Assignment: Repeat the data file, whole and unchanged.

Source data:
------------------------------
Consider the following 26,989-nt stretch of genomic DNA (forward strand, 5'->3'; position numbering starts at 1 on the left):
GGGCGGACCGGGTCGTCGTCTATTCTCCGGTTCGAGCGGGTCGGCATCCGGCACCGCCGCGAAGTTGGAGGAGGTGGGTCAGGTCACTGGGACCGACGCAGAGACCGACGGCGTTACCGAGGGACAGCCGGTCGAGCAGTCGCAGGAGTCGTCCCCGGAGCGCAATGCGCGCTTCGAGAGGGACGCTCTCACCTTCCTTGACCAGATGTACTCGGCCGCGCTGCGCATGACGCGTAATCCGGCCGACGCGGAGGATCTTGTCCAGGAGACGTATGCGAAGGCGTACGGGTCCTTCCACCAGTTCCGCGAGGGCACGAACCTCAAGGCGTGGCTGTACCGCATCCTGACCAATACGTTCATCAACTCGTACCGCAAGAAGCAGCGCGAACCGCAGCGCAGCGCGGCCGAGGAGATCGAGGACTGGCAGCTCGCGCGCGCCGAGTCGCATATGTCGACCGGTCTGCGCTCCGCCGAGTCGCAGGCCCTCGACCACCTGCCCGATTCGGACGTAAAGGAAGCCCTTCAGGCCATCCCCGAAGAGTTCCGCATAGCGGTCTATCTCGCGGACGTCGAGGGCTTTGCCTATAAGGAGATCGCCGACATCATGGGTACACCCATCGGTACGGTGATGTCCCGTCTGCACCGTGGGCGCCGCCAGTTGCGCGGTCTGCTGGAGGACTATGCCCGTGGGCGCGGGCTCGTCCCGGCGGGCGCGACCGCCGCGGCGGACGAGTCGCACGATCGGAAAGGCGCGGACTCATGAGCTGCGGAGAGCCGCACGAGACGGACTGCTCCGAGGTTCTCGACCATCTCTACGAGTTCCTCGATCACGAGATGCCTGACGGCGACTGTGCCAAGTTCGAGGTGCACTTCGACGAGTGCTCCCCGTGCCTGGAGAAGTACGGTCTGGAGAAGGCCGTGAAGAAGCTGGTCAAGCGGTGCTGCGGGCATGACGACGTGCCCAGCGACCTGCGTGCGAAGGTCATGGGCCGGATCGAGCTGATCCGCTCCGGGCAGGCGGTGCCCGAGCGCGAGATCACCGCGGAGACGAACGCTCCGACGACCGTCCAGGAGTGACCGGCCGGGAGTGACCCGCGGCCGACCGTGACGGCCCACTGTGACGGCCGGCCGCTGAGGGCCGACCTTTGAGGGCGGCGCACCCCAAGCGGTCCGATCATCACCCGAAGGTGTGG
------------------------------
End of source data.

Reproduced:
Consider the following 26,989-nt stretch of genomic DNA (forward strand, 5'->3'; position numbering starts at 1 on the left):
GGGCGGACCGGGTCGTCGTCTATTCTCCGGTTCGAGCGGGTCGGCATCCGGCACCGCCGCGAAGTTGGAGGAGGTGGGTCAGGTCACTGGGACCGACGCAGAGACCGACGGCGTTACCGAGGGACAGCCGGTCGAGCAGTCGCAGGAGTCGTCCCCGGAGCGCAATGCGCGCTTCGAGAGGGACGCTCTCACCTTCCTTGACCAGATGTACTCGGCCGCGCTGCGCATGACGCGTAATCCGGCCGACGCGGAGGATCTTGTCCAGGAGACGTATGCGAAGGCGTACGGGTCCTTCCACCAGTTCCGCGAGGGCACGAACCTCAAGGCGTGGCTGTACCGCATCCTGACCAATACGTTCATCAACTCGTACCGCAAGAAGCAGCGCGAACCGCAGCGCAGCGCGGCCGAGGAGATCGAGGACTGGCAGCTCGCGCGCGCCGAGTCGCATATGTCGACCGGTCTGCGCTCCGCCGAGTCGCAGGCCCTCGACCACCTGCCCGATTCGGACGTAAAGGAAGCCCTTCAGGCCATCCCCGAAGAGTTCCGCATAGCGGTCTATCTCGCGGACGTCGAGGGCTTTGCCTATAAGGAGATCGCCGACATCATGGGTACACCCATCGGTACGGTGATGTCCCGTCTGCACCGTGGGCGCCGCCAGTTGCGCGGTCTGCTGGAGGACTATGCCCGTGGGCGCGGGCTCGTCCCGGCGGGCGCGACCGCCGCGGCGGACGAGTCGCACGATCGGAAAGGCGCGGACTCATGAGCTGCGGAGAGCCGCACGAGACGGACTGCTCCGAGGTTCTCGACCATCTCTACGAGTTCCTCGATCACGAGATGCCTGACGGCGACTGTGCCAAGTTCGAGGTGCACTTCGACGAGTGCTCCCCGTGCCTGGAGAAGTACGGTCTGGAGAAGGCCGTGAAGAAGCTGGTCAAGCGGTGCTGCGGGCATGACGACGTGCCCAGCGACCTGCGTGCGAAGGTCATGGGCCGGATCGAGCTGATCCGCTCCGGGCAGGCGGTGCCCGAGCGCGAGATCACCGCGGAGACGAACGCTCCGACGACCGTCCAGGAGTGACCGGCCGGGAGTGACCCGCGGCCGACCGTGACGGCCCACTGTGACGGCCGGCCGCTGAGGGCCGACCTTTGAGGGCGGCGCACCCCAAGCGGTCCGATCATCACCCGAAGGTGTGG